its way onto countless reading lists and initiated a chain of discussion, still continuing after more than fifty years. Since it is also very readable, quite google_ad_client = "ca-pub-3967079123942817"; a few students asked to read it might have actually
done so. Few, if any, serious theorists would now endorse all its arguments and conclusions without important reservations (not least about Gombrich’s use of the notion of illusion); but among its indisputable intellectual achievements is that it put beyond all question the erroneousness of the ‘copying’ conception.

We need, then, to distinguish a visual representation from a mere simulacrum or surrogate, which cannot, as such, embody thought (although it may contain information). This simple conceptual point has many implications for our understanding of the visual arts, and various lines of discussion may converge on it. It has an application to the history of early modernist painting, when associated theorizing was informed (though not always explicitly or clearly) by those implications, largely under the (not necessarily direct) influence of Schopenhauer. There is much more to be said here. But I must content myself with stating the following: A representation, as such, does embody thought about what is represented, which, in the case of visual representation, is essentially thought about how things look, including how things look in imagination and memory. (It is important not to misunderstand this by unduly restricting, a priori, the kinds of thought supposed capable of being internal to perception.) A drawing, as a drawing, is essentially about what it represents: it has the property of aboutness – or ‘intentionality’ to

use the philosophical term. We see the drawing as the record and embodiment of the draughtsman’s actions, understood as the movement of essentially communicable thought. The example of the embodied gesture in the decisively drawn line makes the point

not rely on meretricious contrivance. He is not bamboozled by the contemporary crassness that confuses novelty with originality.

We might approach his painting by returning to the understanding of drawing as embodied action, which I endeavoured to elucidate earlier. Of course, if this is right, it is not just true, but, in a broad sense of ‘logical’, logically true – true of all drawing, including smoothly finished presentation drawings, and not only of drawing which ostentatiously exhibits the physicality of its production. It is therefore true of all painting; or, if we wish to exercise pre-emptive intellectual caution, at least of all representational painting. But this necessary truth gains a google_ad_slot = "8637400688"; kind of visually exhibited emphasis or salience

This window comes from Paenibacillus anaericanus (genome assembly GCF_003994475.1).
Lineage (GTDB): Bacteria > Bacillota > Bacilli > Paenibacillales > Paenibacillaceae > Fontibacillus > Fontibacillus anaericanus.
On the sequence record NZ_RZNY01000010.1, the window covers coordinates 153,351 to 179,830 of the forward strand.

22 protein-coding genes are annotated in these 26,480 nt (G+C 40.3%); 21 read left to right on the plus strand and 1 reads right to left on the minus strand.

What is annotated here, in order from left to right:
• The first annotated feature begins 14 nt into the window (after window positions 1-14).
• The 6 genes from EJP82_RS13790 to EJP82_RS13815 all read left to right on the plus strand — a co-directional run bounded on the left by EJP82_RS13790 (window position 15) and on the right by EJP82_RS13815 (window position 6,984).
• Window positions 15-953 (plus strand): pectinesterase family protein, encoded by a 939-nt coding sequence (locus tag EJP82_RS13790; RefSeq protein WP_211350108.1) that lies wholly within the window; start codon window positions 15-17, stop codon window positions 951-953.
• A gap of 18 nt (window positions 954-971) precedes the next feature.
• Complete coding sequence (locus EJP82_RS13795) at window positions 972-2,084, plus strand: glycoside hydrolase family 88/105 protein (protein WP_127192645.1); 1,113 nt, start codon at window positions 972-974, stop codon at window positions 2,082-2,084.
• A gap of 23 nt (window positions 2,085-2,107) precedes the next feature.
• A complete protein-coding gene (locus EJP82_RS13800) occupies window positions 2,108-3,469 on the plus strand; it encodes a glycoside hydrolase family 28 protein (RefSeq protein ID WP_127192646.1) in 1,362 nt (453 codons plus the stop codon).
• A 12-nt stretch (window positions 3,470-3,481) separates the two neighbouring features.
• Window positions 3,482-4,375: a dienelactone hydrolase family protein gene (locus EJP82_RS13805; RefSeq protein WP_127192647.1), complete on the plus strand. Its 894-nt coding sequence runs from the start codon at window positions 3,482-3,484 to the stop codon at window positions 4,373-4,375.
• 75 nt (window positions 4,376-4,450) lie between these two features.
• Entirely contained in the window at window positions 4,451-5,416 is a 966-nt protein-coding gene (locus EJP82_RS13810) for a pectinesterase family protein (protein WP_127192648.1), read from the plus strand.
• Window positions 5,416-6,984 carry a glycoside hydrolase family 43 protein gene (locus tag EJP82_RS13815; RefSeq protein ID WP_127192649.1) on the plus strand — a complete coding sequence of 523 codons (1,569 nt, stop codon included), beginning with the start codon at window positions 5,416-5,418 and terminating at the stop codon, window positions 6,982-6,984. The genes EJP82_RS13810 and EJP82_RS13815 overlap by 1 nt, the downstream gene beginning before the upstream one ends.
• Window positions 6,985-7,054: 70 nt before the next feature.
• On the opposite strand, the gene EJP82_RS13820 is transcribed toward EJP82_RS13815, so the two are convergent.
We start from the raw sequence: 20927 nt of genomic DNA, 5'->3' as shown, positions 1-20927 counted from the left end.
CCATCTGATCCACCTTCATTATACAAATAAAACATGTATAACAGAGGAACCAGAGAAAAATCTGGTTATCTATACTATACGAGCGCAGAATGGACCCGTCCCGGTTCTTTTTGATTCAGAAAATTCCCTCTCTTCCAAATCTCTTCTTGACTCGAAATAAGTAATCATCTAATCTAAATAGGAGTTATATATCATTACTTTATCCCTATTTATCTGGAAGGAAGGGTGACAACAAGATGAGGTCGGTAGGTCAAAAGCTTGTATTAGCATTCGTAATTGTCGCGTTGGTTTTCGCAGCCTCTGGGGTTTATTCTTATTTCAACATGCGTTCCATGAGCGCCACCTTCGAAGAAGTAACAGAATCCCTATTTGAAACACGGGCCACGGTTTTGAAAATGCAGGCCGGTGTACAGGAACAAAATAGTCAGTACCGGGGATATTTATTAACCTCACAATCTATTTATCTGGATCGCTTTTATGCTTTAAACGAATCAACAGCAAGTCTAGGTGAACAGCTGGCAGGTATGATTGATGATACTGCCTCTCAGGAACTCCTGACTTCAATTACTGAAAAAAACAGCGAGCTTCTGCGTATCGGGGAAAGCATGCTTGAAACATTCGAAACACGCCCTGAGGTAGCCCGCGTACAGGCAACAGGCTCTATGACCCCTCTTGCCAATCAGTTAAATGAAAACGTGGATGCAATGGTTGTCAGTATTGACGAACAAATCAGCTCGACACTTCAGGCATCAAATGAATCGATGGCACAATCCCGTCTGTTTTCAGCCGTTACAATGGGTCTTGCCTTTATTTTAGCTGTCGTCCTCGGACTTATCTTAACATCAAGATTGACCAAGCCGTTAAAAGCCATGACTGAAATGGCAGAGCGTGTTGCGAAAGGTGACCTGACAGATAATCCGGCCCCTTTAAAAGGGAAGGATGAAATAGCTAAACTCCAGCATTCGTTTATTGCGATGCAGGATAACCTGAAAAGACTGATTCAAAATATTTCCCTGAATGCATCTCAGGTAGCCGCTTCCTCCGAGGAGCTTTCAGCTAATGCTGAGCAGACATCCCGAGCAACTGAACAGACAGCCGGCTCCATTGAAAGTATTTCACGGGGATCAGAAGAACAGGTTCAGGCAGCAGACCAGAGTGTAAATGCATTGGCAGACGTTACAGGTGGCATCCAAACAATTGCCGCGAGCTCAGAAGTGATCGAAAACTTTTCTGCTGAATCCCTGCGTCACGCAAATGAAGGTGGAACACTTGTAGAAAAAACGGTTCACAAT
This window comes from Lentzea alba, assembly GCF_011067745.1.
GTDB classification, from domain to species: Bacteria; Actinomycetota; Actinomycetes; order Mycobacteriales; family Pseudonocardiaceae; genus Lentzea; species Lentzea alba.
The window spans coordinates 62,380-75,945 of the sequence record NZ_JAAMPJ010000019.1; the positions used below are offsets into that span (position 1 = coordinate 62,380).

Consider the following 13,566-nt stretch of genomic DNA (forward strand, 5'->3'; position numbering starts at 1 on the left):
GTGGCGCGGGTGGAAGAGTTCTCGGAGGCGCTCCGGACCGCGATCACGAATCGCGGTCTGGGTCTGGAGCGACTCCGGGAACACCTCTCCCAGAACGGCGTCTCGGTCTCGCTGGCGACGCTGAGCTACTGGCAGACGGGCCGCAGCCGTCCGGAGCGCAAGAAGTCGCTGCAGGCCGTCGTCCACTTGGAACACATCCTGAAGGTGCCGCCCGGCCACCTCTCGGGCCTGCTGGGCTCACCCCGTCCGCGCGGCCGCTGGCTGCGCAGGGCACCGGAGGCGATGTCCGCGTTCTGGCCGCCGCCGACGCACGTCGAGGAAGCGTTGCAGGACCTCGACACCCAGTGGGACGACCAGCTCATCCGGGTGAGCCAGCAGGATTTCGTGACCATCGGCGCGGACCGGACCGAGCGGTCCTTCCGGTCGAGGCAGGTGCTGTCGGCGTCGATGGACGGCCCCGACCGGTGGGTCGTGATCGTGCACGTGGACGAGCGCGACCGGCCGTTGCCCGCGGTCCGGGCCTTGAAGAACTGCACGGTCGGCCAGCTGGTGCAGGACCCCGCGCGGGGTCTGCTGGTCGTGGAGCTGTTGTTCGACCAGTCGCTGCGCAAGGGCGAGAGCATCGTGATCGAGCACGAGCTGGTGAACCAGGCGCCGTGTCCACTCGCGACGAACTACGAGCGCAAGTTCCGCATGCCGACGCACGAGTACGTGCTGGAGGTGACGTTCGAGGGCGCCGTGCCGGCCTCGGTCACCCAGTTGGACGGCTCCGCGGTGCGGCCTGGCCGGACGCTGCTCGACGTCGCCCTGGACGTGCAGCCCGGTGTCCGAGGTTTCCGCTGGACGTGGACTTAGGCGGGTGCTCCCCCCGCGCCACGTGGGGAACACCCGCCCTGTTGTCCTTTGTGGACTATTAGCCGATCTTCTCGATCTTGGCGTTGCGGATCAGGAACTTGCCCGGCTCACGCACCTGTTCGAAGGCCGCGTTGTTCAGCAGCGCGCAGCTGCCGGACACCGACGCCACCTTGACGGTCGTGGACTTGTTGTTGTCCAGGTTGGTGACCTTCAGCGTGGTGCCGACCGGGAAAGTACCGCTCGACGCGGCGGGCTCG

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in Clossick’s painting. It is as if /* xin2 */ the painter wants to retain, or reconstitute, the early impulse of drawing in the final painting, the kind of drawing which Augustus John’s ‘note’ brings to mind, in which the action of representing finds an obvious image in the clear trace
of physical action in the decisively drawn line.

Typically, space as depicted in Clossick’s painting asserts its significance through the vigour with which it is invoked in the constructed morphology of the paint surface. The thick paint retains the

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texture which records the movement of the brush or other implement applying it, so that we have a very immediate sense not simply that a complex structure is described as something that was there, google_ad_height = 90; but that it has been reconstructed or reimagined in and through the process of making the painting.

Our perception of space has an //--> essential kinaesthetic dimension, and even when we are just sitting still, that element

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is integrated into our perceptions – at least

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subliminally – through memory and imagination, as potential movement. An important aspect of Clossick’s painterly idiom is that it enables such potentiality to be made explicit and salient in the construction of the painting itself, in the gestures embodied in the highly worked surface of the paint. Provided that the depicted space is established by the disposition of sufficiently recognizable forms, it is possible for imagined movement through that space to be embodied in gestures that are not constrained by an imperative exactly to follow a specific form, or which, in following it, withdraw from

explicit or determinate definition, to register the less focal character of the attention we give
to parts of what we perceive. A clear example of this is provided by Clossick’s painting
in the group exhibition: Santon, a vertical-format painting of a reclining female nude. She lies back on a bed, or bed-like raised surface with red covering; her feet are towards us, her right leg crossed over her google_ad_height = 90; left, the foot approximately touching the virtual picture plane, so that it is life size. Although it is src="//pagead2.googlesyndication.com/pagead/show_ads.js"> so close to the viewer, however, the foot is remote from the psychological centre of the attention we give to a person, and, being so close, can be – literally – overlooked. Though not in itself the subject of focal attention, it is at the culmination of a powerful visual thrust towards the viewer from the knee, drawn with an emphatic sweeping thick line, or visual pathway, of dark
paint, as much movement through space as description of form in space. At its culmination, that movement is turned back into the virtual space, by the equally emphatic and inventive drawing of the foot – or not so much of the foot, which is rendered with conviction but quite indeterminately, as of that counter-movement itself, as if the foot’s significance lies mainly